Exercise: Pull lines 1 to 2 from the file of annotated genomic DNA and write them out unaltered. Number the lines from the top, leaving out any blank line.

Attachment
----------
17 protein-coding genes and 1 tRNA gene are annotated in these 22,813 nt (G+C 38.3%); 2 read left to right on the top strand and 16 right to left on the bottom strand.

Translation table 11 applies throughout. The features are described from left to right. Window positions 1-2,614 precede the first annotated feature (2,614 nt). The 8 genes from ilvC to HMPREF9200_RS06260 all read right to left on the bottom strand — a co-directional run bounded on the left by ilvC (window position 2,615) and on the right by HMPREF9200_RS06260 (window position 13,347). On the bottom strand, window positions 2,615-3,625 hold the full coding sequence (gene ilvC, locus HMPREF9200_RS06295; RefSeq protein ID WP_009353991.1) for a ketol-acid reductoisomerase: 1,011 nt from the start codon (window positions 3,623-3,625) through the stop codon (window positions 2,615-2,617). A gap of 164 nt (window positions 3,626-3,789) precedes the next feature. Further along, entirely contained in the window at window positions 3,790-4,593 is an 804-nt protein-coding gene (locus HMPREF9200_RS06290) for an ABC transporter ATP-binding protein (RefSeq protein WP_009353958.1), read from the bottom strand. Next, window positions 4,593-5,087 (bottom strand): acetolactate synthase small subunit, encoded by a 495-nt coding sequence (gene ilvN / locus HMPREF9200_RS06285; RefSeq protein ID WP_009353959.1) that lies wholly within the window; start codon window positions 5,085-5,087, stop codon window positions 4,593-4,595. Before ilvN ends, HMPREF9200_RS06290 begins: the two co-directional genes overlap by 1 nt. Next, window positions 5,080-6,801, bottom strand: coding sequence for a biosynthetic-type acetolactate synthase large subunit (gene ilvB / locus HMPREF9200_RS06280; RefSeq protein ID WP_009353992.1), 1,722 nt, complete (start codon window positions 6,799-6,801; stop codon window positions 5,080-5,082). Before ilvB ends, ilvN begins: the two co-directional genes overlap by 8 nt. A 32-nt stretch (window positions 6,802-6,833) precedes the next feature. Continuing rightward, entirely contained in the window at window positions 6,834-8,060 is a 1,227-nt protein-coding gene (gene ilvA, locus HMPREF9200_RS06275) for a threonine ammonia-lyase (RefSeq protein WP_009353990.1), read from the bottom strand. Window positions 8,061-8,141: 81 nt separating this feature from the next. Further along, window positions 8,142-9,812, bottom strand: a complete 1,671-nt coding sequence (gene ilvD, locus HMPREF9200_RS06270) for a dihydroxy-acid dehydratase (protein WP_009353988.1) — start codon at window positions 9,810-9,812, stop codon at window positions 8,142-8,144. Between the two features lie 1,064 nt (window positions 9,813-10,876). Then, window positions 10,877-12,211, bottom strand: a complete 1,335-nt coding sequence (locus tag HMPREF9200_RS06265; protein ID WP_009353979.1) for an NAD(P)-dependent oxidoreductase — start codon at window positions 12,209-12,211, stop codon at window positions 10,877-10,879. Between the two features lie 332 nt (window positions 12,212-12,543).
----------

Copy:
17 protein-coding genes and 1 tRNA gene are annotated in these 22,813 nt (G+C 38.3%); 2 read left to right on the top strand and 16 right to left on the bottom strand.

Translation table 11 applies throughout. The features are described from left to right. Window positions 1-2,614 precede the first annotated feature (2,614 nt). The 8 genes from ilvC to HMPREF9200_RS06260 all read right to left on the bottom strand — a co-directional run bounded on the left by ilvC (window position 2,615) and on the right by HMPREF9200_RS06260 (window position 13,347). On the bottom strand, window positions 2,615-3,625 hold the full coding sequence (gene ilvC, locus HMPREF9200_RS06295; RefSeq protein ID WP_009353991.1) for a ketol-acid reductoisomerase: 1,011 nt from the start codon (window positions 3,623-3,625) through the stop codon (window positions 2,615-2,617). A gap of 164 nt (window positions 3,626-3,789) precedes the next feature. Further along, entirely contained in the window at window positions 3,790-4,593 is an 804-nt protein-coding gene (locus HMPREF9200_RS06290) for an ABC transporter ATP-binding protein (RefSeq protein WP_009353958.1), read from the bottom strand. Next, window positions 4,593-5,087 (bottom strand): acetolactate synthase small subunit, encoded by a 495-nt coding sequence (gene ilvN / locus HMPREF9200_RS06285; RefSeq protein ID WP_009353959.1) that lies wholly within the window; start codon window positions 5,085-5,087, stop codon window positions 4,593-4,595. Before ilvN ends, HMPREF9200_RS06290 begins: the two co-directional genes overlap by 1 nt. Next, window positions 5,080-6,801, bottom strand: coding sequence for a biosynthetic-type acetolactate synthase large subunit (gene ilvB / locus HMPREF9200_RS06280; RefSeq protein ID WP_009353992.1), 1,722 nt, complete (start codon window positions 6,799-6,801; stop codon window positions 5,080-5,082). Before ilvB ends, ilvN begins: the two co-directional genes overlap by 8 nt. A 32-nt stretch (window positions 6,802-6,833) precedes the next feature. Continuing rightward, entirely contained in the window at window positions 6,834-8,060 is a 1,227-nt protein-coding gene (gene ilvA, locus HMPREF9200_RS06275) for a threonine ammonia-lyase (RefSeq protein WP_009353990.1), read from the bottom strand. Window positions 8,061-8,141: 81 nt separating this feature from the next. Further along, window positions 8,142-9,812, bottom strand: a complete 1,671-nt coding sequence (gene ilvD, locus HMPREF9200_RS06270) for a dihydroxy-acid dehydratase (protein WP_009353988.1) — start codon at window positions 9,810-9,812, stop codon at window positions 8,142-8,144. Between the two features lie 1,064 nt (window positions 9,813-10,876). Then, window positions 10,877-12,211, bottom strand: a complete 1,335-nt coding sequence (locus tag HMPREF9200_RS06265; protein ID WP_009353979.1) for an NAD(P)-dependent oxidoreductase — start codon at window positions 12,209-12,211, stop codon at window positions 10,877-10,879. Between the two features lie 332 nt (window positions 12,212-12,543).